# SwampCTF Writeup - Weak AES

It’s been 6 months I haven’t been playing CTFs, mostly due to me graduating INSA and having to leave its academic team InSecurity. But I’m back in the game, so let’s celebrate by breaking some crypto !

This was the first crypto task of SwampCTF called “We Three Keys”.

```
#!/usr/bin/env python2
from Crypto.Cipher import AES
from keys import key1, key2, key3
def pkcs7_pad(msg):
val = 16 - (len(msg) % 16)
if val == 0:
val = 16
pad_data = msg + (chr(val) * val)
return pad_data
def encrypt_message(key, IV):
print("What message woud you like to encrypt (in hex)?")
ptxt = raw_input("<= ")
ptxt = pkcs7_pad(ptxt.decode('hex'))
cipher = AES.new(key, AES.MODE_CBC, IV)
ctxt = cipher.encrypt(ptxt)
print ctxt.encode('hex')
def decrypt_message(key, IV):
print("What message would you like to decrypt (in hex)?")
ctxt = raw_input("<= ")
ctxt = ctxt.decode('hex')
if (len(ctxt) % 16) != 0:
print "What a fake message, I see through your lies"
return
cipher = AES.new(key, AES.MODE_CBC, IV)
ptxt = cipher.decrypt(ctxt)
print ptxt.encode('hex')
def new_key():
print("Which key would you like to use now? All 3 are great")
key_opt = str(raw_input("<= "))
if key_opt == "1":
key = key1
elif key_opt == "2":
key = key2
elif key_opt == "3":
key = key3
else:
print("Still no, pick a real key plz")
exit()
return key
def main():
print("Hello! We present you with the future kings, we three keys!")
print("Pick your key, and pick wisely!")
key_opt = str(raw_input("<= "))
if key_opt == "1":
key = key1
elif key_opt == "2":
key = key2
elif key_opt == "3":
key = key3
else:
print("Come on, I said we have 3!")
exit()
while True:
print("1) Encrypt a message")
print("2) Decrypt a message")
print("3) Choose a new key")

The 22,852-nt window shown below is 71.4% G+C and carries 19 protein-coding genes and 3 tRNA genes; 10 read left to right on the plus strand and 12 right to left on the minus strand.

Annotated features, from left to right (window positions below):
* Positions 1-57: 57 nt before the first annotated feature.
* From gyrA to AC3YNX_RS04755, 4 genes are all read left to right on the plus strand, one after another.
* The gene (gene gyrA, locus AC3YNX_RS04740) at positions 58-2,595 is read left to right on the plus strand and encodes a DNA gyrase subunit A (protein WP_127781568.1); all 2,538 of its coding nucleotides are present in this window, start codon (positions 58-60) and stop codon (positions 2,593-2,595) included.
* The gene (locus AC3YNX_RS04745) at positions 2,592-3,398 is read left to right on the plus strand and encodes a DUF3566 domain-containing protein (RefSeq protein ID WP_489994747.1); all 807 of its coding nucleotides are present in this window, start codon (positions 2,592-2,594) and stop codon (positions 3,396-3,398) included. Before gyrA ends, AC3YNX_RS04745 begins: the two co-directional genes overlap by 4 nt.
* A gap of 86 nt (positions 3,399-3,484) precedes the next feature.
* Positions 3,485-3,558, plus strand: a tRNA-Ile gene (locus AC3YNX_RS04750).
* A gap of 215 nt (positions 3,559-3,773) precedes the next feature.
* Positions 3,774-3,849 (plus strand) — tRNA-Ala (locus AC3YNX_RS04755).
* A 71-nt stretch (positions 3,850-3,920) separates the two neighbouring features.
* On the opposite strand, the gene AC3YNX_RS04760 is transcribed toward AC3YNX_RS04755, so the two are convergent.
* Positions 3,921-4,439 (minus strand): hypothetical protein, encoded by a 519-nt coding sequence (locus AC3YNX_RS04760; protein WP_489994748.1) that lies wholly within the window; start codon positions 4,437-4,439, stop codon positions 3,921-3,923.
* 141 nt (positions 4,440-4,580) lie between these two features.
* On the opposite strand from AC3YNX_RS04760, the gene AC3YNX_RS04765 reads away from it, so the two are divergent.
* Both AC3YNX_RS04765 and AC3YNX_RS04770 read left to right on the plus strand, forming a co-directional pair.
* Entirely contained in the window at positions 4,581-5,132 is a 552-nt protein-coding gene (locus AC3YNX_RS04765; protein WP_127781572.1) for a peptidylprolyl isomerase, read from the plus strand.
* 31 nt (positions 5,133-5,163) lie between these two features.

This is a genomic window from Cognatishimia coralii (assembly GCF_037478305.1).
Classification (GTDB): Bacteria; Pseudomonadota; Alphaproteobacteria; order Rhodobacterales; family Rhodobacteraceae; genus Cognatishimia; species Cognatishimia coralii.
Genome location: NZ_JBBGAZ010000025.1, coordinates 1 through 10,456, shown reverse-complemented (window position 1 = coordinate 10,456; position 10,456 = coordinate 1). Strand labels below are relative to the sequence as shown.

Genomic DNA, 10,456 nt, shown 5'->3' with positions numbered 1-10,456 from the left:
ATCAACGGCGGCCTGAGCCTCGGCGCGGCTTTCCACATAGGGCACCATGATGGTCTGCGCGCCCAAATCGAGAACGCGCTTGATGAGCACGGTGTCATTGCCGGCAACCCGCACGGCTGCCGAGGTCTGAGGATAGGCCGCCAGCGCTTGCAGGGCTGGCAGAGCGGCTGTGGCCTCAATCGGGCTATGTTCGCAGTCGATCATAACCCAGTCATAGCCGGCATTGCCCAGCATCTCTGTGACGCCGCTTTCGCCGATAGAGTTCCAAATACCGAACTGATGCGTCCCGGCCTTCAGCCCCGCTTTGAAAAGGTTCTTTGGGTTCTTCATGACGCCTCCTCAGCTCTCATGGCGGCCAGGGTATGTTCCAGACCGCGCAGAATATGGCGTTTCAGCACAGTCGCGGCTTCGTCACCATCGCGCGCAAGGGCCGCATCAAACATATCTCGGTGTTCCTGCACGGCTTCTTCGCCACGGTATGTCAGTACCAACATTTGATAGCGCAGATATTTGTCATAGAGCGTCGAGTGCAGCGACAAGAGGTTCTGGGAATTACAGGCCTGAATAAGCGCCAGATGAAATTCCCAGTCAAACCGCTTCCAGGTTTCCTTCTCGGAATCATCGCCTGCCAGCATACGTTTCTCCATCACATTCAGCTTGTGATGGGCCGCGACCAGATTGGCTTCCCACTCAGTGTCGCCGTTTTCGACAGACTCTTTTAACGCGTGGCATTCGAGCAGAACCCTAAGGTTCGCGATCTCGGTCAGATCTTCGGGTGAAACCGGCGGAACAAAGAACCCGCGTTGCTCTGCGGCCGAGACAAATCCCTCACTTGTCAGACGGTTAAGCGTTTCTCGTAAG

print("4) Exit")
choice = str(raw_input("<= "))
if choice == "1":
encrypt_message(key, key)
elif choice == "2":
decrypt_message(key, key)
elif choice == "3":
key = new_key()
else:
exit()
if __name__=='__main__':
main()
```

So far so good, even the first challenge looks like some actual cryptography and not some “hurr durr caesar base64 vigenere” kind of bullshit (I swear I’m not such a hater in real life).

If you are a crypto beginner and have trouble following along this post, don’t worry. I have planned another article about cryptography basics, I have no idea when it will come out but it will at some point. Stay tuned !

I’m already digressing, great. The python code is pretty straightforward without any obfuscation, it uses the common package PyCrypto. We can already sense this challenge will be pure crypto, without much reverse engineering. I believe that the right mix of crypto and reverse makes for the best CTF challenges on earth, but is hard to achieve.

We can see the code uses AES, which is a famous cryptographic function. But the most important part here is the use of `AES.MODE_CBC`

, which is where the vulnerability lies. I reckon I’ve probably lost half of the readers by talking about AES and CBC, so let’s backtrack a little and explain what these two words mean.

## AES - Advanced Encryption Standard

This is probably the only encryption algorithm that is used more than RSA (both are extremely useful but do not serve the same purposes). AES has two main defining properties :

**Block cipher**: This algorithm takes a fixed size input (in this case, 16 bytes) called the plaintext, and spits an output of the same size called the ciphertext. If you’re familiar with RSA, that one isn’t a block cipher because it accepts ciphertexts of any size smaller than it modulus.**Symmetric**: It means that the same key is used for both encryption and decryption.

Here is a visualization of how AES encrypts one block of data.